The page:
What is mountaintop removal coal mining?
Mountaintop removal coal mining is a method of coal mining that uses dynamite to blast off tops of mountains to access underlying low sulfur coal seams in the Appalachian mountains of the U.S. (Hartman et al., 2005, Merovich et al., 2007). Overburden (spoil) rock is placed in adjacent valleys, forming what is known as a ‘valley fill’, which can significantly alter local stream hydrology as stream headwaters are permanently buried. As rock and coal are exposed, contaminants may be released into surrounding stream ecosystems during coal mining operations. One of the major contaminants of concern from mountaintop coal mining/valley fill operations is selenium. Selenium, a trace element, is necessary at very low levels for animal survival but at higher concentrations can be toxic, especially to oviparous vertebrates like birds and fish (Holm et al., 2005, Lemly 2002). Another major concern is that mountaintop removal coal mining causes significant increases in stream water conductivity (Lindberg et al., 2011). Increased stream conductivity can highly impact native stream communities, especially invertebrates (Pond et al., 2008).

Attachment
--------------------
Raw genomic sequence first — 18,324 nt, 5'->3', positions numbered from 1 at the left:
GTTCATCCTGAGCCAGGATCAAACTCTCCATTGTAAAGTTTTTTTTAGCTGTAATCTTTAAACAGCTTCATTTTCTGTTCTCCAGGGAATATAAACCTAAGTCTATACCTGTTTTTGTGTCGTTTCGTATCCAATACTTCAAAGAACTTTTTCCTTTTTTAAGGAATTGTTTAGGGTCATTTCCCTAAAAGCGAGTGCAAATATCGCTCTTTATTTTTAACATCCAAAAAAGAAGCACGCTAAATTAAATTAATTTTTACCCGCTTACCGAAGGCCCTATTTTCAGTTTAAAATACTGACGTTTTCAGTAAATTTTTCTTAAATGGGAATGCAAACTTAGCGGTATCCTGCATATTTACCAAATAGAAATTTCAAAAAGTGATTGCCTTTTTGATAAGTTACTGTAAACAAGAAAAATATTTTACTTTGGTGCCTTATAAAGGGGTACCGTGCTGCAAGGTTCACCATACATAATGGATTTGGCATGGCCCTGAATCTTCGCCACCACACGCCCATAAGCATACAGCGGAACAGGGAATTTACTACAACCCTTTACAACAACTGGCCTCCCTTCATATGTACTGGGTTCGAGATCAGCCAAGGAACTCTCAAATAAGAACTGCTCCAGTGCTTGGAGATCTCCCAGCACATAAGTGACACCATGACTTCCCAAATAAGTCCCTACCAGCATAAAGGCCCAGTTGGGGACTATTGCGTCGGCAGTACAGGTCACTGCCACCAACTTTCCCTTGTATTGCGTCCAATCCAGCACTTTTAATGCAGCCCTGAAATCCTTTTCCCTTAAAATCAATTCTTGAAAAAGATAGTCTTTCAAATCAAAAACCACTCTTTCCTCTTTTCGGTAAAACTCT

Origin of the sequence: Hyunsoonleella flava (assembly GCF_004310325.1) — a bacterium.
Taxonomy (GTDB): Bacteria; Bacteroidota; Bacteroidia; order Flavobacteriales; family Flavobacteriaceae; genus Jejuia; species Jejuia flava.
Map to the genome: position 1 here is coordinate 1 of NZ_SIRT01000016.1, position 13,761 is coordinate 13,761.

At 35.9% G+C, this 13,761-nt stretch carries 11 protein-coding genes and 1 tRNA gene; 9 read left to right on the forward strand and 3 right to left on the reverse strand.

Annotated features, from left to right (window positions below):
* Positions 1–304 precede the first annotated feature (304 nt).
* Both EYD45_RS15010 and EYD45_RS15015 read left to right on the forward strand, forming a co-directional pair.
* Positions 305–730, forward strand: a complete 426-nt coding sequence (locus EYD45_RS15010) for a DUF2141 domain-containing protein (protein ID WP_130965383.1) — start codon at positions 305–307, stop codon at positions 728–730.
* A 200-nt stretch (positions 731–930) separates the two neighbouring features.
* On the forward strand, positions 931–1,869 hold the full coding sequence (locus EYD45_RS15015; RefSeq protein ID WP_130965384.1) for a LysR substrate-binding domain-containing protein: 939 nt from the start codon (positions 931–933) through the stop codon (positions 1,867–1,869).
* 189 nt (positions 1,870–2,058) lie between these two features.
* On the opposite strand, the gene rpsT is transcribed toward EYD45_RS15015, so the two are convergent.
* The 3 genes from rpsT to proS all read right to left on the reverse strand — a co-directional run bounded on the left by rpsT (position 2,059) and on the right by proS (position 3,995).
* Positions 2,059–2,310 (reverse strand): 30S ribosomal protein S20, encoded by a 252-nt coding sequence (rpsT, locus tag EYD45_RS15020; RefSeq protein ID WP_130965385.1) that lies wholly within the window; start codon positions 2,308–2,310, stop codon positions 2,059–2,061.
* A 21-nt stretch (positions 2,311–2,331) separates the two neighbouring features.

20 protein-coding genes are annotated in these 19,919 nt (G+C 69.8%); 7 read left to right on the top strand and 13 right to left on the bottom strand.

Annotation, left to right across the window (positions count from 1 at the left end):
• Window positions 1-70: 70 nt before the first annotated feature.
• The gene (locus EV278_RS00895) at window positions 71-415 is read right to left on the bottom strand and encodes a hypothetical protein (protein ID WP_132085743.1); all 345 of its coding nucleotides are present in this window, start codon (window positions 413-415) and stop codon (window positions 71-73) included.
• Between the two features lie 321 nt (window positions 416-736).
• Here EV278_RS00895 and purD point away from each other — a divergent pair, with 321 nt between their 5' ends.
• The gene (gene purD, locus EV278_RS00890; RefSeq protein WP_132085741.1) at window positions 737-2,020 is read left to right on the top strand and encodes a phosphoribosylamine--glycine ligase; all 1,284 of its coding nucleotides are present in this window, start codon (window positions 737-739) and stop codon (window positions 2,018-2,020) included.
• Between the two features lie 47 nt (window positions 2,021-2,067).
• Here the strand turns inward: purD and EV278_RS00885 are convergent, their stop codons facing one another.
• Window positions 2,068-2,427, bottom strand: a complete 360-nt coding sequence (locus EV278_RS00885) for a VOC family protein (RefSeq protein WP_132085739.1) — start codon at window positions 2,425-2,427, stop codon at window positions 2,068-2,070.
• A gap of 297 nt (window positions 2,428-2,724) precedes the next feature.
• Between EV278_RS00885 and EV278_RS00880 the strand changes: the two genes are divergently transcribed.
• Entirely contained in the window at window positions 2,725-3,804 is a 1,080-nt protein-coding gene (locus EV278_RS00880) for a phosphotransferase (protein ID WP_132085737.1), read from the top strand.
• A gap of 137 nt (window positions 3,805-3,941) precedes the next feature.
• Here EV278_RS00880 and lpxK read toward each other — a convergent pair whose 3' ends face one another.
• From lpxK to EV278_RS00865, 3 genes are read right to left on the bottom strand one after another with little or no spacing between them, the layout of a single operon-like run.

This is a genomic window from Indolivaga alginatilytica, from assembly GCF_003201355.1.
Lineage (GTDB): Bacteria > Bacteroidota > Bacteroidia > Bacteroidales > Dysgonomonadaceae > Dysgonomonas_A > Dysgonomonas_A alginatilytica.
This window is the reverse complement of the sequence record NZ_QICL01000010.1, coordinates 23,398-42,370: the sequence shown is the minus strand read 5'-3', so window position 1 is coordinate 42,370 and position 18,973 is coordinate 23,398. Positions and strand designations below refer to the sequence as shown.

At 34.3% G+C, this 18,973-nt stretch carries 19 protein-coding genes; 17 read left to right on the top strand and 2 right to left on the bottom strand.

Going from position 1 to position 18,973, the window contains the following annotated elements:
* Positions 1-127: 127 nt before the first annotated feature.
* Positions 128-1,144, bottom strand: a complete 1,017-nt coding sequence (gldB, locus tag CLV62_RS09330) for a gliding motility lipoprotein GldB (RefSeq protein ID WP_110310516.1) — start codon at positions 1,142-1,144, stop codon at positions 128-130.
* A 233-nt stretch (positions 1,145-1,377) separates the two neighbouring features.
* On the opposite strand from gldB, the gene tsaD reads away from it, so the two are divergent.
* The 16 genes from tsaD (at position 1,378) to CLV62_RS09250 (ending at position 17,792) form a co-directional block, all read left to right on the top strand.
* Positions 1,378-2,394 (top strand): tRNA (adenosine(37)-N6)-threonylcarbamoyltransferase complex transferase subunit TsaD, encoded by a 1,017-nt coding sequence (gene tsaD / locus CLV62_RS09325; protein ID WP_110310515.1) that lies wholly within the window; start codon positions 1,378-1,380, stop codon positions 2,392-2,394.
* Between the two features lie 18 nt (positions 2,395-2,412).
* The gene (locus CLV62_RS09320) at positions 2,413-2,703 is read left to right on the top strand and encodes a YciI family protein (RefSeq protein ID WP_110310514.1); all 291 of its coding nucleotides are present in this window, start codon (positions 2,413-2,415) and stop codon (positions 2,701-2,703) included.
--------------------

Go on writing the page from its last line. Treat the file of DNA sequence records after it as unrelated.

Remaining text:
The West Virginia mountaintop removal coal mining project is a collaboration between many laboratories at Duke University and elsewhere. Our research is done primarily on the Mud River in Boone county of West Virginia. We are also adding sites in the Big Ugly Wildlife Management Area this year. The Di Giulio laboratory aims to identify ecosystem and organism effects of mountaintop removal coal mining as well as to identify mechanisms of toxicity for selenium exposure in embryonic and larval fish. Recently Ty Lindberg, Dr. Di Giulio, and collaborators published a paper in PNAS describing their work on cumulative impacts of mountaintop removal coal mining on water quality in the Mud River. Click here for more news on our mountaintop mining research.